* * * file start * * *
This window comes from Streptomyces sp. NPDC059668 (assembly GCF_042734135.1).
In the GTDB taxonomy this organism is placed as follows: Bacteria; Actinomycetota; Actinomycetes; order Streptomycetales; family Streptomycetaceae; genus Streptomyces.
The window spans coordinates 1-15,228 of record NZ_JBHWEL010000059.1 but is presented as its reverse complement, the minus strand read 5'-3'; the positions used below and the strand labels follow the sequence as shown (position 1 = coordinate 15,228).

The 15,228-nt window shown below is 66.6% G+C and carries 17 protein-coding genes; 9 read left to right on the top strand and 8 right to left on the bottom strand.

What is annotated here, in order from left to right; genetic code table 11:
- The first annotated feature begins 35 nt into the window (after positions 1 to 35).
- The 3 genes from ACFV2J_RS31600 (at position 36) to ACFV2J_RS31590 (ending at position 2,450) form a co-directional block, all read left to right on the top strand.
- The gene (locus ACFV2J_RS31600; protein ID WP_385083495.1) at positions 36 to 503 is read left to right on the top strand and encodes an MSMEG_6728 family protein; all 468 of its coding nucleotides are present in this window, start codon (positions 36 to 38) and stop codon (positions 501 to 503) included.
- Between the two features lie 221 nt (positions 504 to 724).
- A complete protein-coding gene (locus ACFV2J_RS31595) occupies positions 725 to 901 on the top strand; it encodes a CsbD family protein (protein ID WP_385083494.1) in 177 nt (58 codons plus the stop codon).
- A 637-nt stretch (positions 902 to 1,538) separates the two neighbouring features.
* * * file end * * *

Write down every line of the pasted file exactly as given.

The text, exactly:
This window comes from Streptomyces sp. NPDC059668 (assembly GCF_042734135.1).
In the GTDB taxonomy this organism is placed as follows: Bacteria; Actinomycetota; Actinomycetes; order Streptomycetales; family Streptomycetaceae; genus Streptomyces.
The window spans coordinates 1-15,228 of record NZ_JBHWEL010000059.1 but is presented as its reverse complement, the minus strand read 5'-3'; the positions used below and the strand labels follow the sequence as shown (position 1 = coordinate 15,228).

The 15,228-nt window shown below is 66.6% G+C and carries 17 protein-coding genes; 9 read left to right on the top strand and 8 right to left on the bottom strand.

What is annotated here, in order from left to right; genetic code table 11:
- The first annotated feature begins 35 nt into the window (after positions 1 to 35).
- The 3 genes from ACFV2J_RS31600 (at position 36) to ACFV2J_RS31590 (ending at position 2,450) form a co-directional block, all read left to right on the top strand.
- The gene (locus ACFV2J_RS31600; protein ID WP_385083495.1) at positions 36 to 503 is read left to right on the top strand and encodes an MSMEG_6728 family protein; all 468 of its coding nucleotides are present in this window, start codon (positions 36 to 38) and stop codon (positions 501 to 503) included.
- Between the two features lie 221 nt (positions 504 to 724).
- A complete protein-coding gene (locus ACFV2J_RS31595) occupies positions 725 to 901 on the top strand; it encodes a CsbD family protein (protein ID WP_385083494.1) in 177 nt (58 codons plus the stop codon).
- A 637-nt stretch (positions 902 to 1,538) separates the two neighbouring features.